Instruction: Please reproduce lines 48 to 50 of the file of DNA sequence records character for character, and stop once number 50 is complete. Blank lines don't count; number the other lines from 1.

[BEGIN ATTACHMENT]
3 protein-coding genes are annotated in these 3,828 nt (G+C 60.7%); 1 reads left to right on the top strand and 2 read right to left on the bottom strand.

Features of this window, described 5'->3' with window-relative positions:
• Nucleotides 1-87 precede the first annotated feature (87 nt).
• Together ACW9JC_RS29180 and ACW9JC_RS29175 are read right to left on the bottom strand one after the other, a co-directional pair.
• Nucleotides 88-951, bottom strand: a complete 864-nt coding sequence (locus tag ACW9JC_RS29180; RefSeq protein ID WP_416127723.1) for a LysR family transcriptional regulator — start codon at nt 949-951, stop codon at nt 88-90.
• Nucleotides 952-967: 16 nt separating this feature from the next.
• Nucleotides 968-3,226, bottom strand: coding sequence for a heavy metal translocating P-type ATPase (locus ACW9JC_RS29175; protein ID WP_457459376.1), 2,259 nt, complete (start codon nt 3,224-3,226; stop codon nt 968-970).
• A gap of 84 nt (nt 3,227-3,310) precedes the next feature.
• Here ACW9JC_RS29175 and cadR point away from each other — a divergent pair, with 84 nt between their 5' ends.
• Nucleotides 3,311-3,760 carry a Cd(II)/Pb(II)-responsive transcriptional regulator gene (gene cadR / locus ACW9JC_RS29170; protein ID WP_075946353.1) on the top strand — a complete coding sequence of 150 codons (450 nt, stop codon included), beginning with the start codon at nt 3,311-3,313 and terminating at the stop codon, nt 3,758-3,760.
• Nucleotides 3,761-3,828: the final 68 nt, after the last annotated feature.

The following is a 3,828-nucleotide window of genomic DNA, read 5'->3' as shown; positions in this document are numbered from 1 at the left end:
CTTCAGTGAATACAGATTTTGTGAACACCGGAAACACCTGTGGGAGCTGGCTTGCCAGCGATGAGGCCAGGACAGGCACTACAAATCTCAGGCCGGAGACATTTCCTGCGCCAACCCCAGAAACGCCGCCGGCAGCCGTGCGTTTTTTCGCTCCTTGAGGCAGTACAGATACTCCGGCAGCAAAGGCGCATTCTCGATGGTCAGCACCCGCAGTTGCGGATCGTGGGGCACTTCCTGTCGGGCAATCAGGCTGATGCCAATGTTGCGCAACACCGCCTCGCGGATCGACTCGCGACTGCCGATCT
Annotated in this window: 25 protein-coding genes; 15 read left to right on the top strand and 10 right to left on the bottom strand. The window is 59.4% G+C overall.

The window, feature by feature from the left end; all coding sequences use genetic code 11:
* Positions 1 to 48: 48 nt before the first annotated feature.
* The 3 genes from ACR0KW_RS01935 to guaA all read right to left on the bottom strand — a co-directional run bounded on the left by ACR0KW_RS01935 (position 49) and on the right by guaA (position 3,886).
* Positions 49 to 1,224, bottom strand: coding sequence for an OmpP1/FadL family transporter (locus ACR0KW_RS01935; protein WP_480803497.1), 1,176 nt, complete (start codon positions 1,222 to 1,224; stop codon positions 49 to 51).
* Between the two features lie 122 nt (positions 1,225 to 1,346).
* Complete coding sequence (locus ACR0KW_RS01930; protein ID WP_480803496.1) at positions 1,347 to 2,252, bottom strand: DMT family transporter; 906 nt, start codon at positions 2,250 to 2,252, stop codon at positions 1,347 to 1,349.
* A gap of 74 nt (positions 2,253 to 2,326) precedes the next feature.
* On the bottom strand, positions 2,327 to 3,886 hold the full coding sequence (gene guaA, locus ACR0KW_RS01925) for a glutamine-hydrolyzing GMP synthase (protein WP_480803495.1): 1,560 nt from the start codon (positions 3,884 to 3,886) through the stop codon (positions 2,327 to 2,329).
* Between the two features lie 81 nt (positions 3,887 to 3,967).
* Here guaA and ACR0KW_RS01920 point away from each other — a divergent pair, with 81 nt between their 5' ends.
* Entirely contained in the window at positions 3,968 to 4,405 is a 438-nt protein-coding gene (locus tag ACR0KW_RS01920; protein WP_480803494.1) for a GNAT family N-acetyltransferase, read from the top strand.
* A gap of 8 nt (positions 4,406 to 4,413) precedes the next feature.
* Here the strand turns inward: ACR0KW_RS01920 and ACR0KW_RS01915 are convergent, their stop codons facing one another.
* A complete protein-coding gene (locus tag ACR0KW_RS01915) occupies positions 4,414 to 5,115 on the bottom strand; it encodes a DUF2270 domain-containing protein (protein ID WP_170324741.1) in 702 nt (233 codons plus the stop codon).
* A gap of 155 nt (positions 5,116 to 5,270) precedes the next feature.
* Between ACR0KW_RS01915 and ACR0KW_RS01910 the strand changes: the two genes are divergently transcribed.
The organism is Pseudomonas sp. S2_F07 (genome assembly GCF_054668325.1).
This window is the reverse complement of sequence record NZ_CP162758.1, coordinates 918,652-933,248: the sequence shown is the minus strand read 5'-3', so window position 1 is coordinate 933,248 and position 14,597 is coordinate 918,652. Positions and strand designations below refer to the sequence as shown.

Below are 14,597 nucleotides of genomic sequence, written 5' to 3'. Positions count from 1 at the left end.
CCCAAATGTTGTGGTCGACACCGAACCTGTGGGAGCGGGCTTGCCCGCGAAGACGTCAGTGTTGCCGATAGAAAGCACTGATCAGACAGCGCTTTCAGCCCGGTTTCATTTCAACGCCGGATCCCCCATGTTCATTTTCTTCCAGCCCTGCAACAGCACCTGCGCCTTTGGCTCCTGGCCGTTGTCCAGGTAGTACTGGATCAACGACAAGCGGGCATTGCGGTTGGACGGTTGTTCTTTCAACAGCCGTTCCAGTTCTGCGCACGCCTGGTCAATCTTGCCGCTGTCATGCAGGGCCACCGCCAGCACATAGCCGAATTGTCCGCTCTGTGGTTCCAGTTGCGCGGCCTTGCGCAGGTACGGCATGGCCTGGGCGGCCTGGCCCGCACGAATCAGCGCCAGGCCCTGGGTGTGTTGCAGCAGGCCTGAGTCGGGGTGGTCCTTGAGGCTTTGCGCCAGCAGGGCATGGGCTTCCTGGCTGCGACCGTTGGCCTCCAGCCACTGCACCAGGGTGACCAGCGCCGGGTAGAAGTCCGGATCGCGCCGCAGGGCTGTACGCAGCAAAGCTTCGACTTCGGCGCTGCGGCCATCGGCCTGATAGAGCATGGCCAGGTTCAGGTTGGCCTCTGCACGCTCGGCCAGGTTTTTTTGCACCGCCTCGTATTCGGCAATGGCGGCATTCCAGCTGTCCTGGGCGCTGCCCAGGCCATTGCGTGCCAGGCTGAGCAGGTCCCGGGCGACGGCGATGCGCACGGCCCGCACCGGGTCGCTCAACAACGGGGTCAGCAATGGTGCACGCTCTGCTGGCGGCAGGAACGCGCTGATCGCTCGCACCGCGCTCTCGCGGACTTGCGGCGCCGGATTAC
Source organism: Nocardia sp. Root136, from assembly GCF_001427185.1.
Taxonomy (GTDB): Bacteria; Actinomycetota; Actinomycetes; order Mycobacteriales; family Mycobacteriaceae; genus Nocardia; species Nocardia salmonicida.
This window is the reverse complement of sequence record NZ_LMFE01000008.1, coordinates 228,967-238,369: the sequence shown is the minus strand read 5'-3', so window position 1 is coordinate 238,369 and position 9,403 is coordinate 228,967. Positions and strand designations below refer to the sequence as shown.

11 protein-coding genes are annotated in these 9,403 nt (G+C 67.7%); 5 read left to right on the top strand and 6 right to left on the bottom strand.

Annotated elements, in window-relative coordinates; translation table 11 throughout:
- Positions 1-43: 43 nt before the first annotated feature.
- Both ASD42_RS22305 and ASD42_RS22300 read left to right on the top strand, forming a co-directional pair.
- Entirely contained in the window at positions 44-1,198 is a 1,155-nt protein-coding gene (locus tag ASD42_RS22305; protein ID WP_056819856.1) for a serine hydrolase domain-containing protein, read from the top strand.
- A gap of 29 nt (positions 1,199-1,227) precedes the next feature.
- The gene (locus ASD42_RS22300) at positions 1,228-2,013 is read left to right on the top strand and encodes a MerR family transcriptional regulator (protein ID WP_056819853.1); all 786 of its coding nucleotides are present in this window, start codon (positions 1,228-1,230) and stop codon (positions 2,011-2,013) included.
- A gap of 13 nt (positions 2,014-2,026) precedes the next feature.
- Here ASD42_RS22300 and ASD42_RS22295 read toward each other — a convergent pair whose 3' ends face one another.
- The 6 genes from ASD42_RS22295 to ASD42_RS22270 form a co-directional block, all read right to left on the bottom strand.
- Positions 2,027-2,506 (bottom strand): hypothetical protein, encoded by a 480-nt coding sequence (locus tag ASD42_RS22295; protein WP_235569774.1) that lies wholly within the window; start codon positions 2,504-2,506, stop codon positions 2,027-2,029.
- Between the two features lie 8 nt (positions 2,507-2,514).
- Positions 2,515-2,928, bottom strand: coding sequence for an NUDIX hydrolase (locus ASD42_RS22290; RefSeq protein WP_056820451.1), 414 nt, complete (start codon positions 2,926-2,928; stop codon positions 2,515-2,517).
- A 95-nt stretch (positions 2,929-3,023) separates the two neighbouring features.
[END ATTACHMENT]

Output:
- Positions 2,027-2,506 (bottom strand): hypothetical protein, encoded by a 480-nt coding sequence (locus tag ASD42_RS22295; protein WP_235569774.1) that lies wholly within the window; start codon positions 2,504-2,506, stop codon positions 2,027-2,029.
- Between the two features lie 8 nt (positions 2,507-2,514).
- Positions 2,515-2,928, bottom strand: coding sequence for an NUDIX hydrolase (locus ASD42_RS22290; RefSeq protein WP_056820451.1), 414 nt, complete (start codon positions 2,926-2,928; stop codon positions 2,515-2,517).